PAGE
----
Forget the primary; the retirement of Vern Friedli was last week's big news story

I realize that Arizona had a Republican primary, and that the Tucson City Council managed to anger the entire West University Neighborhood with its vote in favor of the urban-overlay district, but by far, the most-significant news event last week was the retirement of longtime Amphitheater High School football coach Vern Friedli.

In a city and state increasingly known for cranks and crooks and freaks and morons, Vern Friedli was a towering figure, a living testament to what could be accomplished through hard work and discipline.

I only had to see a Vern Friedli team play once, and I was hooked. They played football the way it's supposed to be played—with purpose, precision and passion.

I have followed his teams for more than 30 years, watching the marvelous Bates brothers—Marion, Michael and Mario—and Jon Volpe, who later starred at Stanford University and in the Canadian Football League, and who now owns Nova Home Loans. During that stretch, several Amphi teams made good runs at state, but, most disconcertingly, the 1979 Panthers team remains the last local squad to win a big-school state title.

So dominant were Friedli's teams that Amphi once went to state in football 20 consecutive years. That's an entire generation. Then, things began to change. Catalina Foothills High School opened, and foothills-area kids who had gone to Amphi or Catalina or Sabino now had their own school to attend. Later, as demographics began to shift, the white-flight trickle toward Canyon del Oro High farther north in the Amphitheater School District turned into a torrent when snazzy new Ironwood Ridge High opened.

My wife and I sent our daughter to Amphi, mostly because of the Honors Academy, a University High-like school-within-a-school for high academic achievers. While there, she also became the only kid in Arizona history (that I know of) to letter in five varsity sports. Later, our son also went to the Honors Academy, but he had the added benefit of getting to play football for Vern Friedli. I believe in my soul that my son is a better person for having done so.

Friedli never spoke about winning, which puts him on a higher plane of consciousness than just about every other coach on the face of the earth. (While I consider myself to be relatively level-headed as a coach, I talk about winning all the damn time.) Perhaps the fact that his teams won so often allowed him to break free of the mere-mortal constraints. He retires with 331 coaching victories, far and away the most in Arizona history, and an average of nine per season. (A high school regular season consists of 10 games.) His teams went to state 28 times in 36 years, and a third of his squads won 10 or more games in a season. Those are scary numbers.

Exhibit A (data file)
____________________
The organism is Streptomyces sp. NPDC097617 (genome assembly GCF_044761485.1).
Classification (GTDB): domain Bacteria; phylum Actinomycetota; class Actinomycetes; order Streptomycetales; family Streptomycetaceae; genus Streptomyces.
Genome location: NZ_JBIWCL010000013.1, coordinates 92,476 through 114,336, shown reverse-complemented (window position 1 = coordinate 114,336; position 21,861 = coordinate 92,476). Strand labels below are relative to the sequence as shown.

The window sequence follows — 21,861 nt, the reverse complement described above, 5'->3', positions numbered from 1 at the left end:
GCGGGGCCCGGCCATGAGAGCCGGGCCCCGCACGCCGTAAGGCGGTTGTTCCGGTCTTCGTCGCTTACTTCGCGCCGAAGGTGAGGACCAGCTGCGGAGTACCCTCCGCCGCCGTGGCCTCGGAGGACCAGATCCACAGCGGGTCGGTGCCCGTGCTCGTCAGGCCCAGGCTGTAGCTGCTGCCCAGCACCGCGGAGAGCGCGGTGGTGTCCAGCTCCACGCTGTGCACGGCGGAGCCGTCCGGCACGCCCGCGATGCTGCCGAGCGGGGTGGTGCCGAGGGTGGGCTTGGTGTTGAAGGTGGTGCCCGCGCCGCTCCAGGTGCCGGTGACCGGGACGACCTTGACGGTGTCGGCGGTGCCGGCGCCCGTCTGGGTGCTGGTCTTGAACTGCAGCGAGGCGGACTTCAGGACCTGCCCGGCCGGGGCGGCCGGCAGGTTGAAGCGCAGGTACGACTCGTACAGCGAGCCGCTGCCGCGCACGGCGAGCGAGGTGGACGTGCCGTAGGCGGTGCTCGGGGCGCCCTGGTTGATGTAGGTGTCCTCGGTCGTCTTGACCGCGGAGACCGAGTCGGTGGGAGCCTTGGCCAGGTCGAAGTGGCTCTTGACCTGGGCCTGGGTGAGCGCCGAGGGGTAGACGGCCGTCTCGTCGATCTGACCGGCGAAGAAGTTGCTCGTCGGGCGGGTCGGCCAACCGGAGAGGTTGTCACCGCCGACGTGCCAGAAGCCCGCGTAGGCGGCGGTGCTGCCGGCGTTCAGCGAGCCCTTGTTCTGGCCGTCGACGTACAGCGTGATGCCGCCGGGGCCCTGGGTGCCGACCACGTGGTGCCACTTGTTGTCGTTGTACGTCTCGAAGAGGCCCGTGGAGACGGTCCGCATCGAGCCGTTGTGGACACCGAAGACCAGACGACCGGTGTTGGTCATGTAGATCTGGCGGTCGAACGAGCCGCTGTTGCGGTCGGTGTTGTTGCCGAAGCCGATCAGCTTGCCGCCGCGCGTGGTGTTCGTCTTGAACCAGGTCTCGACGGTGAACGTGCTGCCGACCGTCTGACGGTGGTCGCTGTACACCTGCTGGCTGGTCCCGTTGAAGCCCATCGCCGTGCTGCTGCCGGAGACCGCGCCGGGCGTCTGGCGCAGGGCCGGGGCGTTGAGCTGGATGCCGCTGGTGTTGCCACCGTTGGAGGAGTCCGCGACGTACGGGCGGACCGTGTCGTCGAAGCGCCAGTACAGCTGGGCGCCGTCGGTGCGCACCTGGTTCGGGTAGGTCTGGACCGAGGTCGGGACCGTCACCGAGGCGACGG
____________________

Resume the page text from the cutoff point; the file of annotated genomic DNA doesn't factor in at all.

Starting in the late 1990s, Amphi High's enrollment numbers began to plummet, as did the number of kids going out for Friedli's football team. Yet, his squads continued to win. (His 1997 team reached the state championship game.) However, several years ago, it got so bad that Amphi went 0-10 one season, and everyone thought that Friedli was done. But he kept at it, doing things the way he always had, and suddenly, Amphi was back in the playoffs. Two years ago, the Panthers went 11-2.

Then came the stroke.

Friedli, rail-thin and wiry, had always been a fitness nut, running bleachers in the gym and lifting weights. But he was in his mid-70s, and I guess a stroke can hit anyone. He rehabbed as best he could, but last season, he was confined to a scooter on the sidelines. It wasn't the same, not being able to stand on his feet and demonstrate techniques, and he knew it. Last week, he retired, as did defensive coordinator Ed Roman, who had spent every one of the past 36 years working with Friedli.

I was a Vern Friedli fan for nearly 20 years before I got to meet the man. He turned out to be even cooler than I had imagined—plain-spoken, quick-witted and sarcastic as all hell. He's a voracious reader of nonfiction; I gave him a copy of my all-time favorite book, The Making of the Atomic Bomb, and he loved it.

A few years ago, the Amphi Athletic Hall of Fame finally got around to inducting Friedli and Roman. My daughter was inducted that same night. Instead of being thrilled with being the first-ever female athlete in the hall, she gushed, "I'm in the same Hall of Fame with Vern Friedli. That's the coolest thing ever!"

For the past 15 years, I've been spending five or more autumn evenings a season in the sweltering press box overlooking Amphi's Friedli Field, running the scoreboard for Panthers varsity games. And believe me, I don't do it for the $9 an hour that it pays. I've done it so that I could be a tiny part of something great, something pure and positive, something enduring. (I'll keep doing it, but it won't be the same.)

I guess I knew it wouldn't last forever. I had once hoped that Matt Johnson (who played for and coached with Friedli) would take over, but Johnson is safely ensconced at Ironwood Ridge, with its gaudy facilities and rabid booster club. Besides, who wants to follow a legend?

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